A few years ago, the Program on Negotiation Film Series screened “World Peace and Other 4th-Grade Achievements,” a documentary film that follows John Hunter, a public school teacher in Virginia, and his class of fourth graders as they play a highly interactive game called the “World Peace Game.“ Hunter invented this game to teach principles of peace and negotiation in an interactive way while watching how children negotiate.
The game uses an ever-evolving 4×4 foot plexiglass structure to create an imaginary world with four countries and an elected cabinet of students. The point of the game is for the children to work together to learn how to use skillful negotiation to solve the world’s interlocking conflicts, with issues ranging from oil spills to famine to global warming. To make things more complicated, Hunter assigns one child to act as a saboteur who secretly tries to undermine the others’ good efforts. Hunter says this multifaceted game “helps the children to think more deeply about peaceful negotiations with other countries.”
Hunter’s style of teaching involves allowing the children to be in charge of developing their own outcomes when they negotiate. He occasionally offers suggestions on how negotiation skills can be used, but he considers himself more as a “clock-watcher” and “clarifier” in the game rather than as a participant.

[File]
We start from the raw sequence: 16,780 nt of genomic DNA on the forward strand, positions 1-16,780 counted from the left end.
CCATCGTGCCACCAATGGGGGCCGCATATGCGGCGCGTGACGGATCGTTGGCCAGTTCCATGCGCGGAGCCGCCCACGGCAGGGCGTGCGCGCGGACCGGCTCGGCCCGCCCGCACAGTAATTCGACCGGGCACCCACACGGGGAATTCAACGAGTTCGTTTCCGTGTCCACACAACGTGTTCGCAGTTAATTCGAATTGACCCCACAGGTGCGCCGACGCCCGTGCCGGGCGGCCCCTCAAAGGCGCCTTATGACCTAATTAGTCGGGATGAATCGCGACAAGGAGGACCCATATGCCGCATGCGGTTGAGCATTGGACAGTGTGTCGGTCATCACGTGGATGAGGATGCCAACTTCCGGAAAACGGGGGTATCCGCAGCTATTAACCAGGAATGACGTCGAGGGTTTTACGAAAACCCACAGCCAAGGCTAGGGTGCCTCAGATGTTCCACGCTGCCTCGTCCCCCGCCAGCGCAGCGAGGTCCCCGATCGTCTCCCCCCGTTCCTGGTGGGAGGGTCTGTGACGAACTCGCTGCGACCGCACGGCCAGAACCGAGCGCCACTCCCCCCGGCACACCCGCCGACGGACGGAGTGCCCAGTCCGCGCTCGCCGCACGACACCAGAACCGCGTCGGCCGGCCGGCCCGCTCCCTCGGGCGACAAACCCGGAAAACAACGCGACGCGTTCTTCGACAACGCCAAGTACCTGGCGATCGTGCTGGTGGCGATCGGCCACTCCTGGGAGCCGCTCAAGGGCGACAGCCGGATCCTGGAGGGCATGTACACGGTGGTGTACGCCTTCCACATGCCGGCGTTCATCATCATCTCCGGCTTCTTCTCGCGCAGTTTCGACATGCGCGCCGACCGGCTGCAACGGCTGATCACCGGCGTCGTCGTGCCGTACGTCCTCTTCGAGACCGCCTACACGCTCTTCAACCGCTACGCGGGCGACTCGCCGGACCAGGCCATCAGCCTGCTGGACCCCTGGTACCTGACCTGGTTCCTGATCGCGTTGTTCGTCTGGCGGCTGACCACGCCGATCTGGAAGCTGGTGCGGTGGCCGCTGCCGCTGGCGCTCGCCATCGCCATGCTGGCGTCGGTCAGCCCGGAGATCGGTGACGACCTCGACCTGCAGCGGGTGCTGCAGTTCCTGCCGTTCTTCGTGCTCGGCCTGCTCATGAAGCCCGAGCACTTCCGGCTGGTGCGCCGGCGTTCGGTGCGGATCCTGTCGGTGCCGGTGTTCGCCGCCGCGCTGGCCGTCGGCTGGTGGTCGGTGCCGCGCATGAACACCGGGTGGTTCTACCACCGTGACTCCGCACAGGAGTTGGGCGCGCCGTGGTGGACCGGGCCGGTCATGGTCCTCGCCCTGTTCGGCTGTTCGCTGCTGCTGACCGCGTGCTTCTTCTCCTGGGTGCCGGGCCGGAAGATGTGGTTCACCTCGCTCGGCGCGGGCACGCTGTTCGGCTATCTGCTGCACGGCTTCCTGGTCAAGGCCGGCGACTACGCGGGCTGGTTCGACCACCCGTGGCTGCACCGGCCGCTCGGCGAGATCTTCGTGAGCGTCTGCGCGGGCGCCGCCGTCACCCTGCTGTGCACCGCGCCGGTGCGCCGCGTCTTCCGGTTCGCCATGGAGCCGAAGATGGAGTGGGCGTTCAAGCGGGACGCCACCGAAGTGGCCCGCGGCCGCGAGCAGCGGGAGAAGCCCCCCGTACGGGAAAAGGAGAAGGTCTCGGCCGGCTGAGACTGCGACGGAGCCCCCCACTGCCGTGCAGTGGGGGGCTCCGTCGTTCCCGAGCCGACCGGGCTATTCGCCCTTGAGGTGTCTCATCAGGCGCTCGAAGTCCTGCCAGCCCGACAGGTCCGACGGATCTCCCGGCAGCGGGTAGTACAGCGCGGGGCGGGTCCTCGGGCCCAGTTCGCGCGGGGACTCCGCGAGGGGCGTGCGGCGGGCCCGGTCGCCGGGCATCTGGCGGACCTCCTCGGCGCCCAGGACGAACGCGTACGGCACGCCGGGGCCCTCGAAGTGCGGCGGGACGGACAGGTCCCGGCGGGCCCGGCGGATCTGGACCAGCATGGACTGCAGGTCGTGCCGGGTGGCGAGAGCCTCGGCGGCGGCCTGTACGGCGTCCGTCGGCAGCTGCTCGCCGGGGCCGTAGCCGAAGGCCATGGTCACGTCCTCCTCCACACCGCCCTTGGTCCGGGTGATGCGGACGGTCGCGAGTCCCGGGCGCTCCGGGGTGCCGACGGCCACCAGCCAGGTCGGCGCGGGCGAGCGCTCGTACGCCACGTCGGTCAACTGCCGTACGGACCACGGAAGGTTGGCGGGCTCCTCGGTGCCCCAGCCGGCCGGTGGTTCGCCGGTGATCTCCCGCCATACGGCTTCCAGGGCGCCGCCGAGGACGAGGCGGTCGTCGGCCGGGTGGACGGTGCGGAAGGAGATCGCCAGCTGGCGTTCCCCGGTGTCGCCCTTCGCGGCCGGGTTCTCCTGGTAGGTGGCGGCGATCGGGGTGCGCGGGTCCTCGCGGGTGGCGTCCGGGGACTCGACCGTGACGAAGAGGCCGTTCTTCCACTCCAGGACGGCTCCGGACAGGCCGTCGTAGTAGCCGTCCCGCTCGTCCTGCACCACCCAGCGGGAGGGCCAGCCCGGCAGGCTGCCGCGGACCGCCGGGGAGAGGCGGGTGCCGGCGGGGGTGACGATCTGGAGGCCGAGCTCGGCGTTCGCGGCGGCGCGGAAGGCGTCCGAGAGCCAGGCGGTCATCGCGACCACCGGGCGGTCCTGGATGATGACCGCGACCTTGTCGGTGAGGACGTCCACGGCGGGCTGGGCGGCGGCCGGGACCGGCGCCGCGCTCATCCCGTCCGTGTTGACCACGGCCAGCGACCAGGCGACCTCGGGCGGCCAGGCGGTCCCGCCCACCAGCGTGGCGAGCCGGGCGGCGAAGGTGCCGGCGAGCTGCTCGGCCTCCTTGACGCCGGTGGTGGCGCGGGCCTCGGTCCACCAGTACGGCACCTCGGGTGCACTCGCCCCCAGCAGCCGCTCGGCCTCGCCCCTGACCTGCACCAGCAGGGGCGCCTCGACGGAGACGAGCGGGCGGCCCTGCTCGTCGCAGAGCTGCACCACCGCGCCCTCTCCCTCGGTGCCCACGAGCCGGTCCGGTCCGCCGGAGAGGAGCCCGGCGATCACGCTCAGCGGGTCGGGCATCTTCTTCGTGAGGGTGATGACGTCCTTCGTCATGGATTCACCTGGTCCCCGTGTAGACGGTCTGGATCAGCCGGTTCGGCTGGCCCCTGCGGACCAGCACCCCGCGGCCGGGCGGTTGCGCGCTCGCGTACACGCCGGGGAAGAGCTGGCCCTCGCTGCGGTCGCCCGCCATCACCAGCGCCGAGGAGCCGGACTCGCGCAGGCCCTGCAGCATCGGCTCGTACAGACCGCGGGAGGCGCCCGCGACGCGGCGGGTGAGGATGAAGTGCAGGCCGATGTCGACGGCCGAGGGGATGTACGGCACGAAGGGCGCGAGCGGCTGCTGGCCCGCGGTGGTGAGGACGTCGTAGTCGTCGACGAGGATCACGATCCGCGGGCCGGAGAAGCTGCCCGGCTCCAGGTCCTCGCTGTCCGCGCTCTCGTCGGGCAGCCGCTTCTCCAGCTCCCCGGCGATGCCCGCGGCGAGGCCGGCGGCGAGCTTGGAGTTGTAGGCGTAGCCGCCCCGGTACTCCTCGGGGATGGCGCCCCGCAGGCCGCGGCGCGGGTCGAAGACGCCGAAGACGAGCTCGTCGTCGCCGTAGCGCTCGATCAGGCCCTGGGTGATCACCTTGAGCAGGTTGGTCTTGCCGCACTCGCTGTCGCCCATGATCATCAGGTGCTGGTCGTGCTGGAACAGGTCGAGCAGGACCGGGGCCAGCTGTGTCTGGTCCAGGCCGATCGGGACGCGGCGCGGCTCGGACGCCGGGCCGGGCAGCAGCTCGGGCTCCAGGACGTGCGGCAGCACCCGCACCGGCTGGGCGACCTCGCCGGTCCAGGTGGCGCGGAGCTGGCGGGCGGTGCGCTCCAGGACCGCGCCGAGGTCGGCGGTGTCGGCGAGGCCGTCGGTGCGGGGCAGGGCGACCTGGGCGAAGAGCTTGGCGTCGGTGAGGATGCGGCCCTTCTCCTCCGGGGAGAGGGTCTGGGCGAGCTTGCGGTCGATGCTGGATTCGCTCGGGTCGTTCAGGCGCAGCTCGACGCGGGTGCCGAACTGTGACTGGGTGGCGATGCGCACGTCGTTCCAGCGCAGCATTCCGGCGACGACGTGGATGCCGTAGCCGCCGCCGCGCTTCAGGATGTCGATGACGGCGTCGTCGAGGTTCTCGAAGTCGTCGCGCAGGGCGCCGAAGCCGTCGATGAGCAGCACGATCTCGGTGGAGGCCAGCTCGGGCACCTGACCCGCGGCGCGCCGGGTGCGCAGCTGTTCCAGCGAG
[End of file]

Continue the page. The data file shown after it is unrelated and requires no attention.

Following the screening, filmmaker Chris Farina joined Hunter for a discussion of the film. Both agreed that the documentary has gained more press than they could have ever imagined. “It is more than a story about me; it’s a testament to teaching and teachers,” said Hunter.
Through the World Peace Game, Hunter discovered that children are intuitively good negotiators and that in a group they can collectively make valued decisions when they negotiate. Hunter also says that the children are learning that negative outcomes affect everyone. If the student commits to combat in the game, they have to write a letter to the parents of the sons and daughters who were killed. This helps the students understand the consequences of their actions.
Hunter hopes that through playing this game his students will develop critical thinking skills that they will carry into their adulthood, ideally moving towards a future in which world peace is not confined to a mere plexiglass structure in a classroom.
What do you think about this negotiation game for kids? Leave a comment.
To read more about John Hunter, please visit his website.
For more information about upcoming film screenings of the Program on Negotiation Film Series, please visit our website.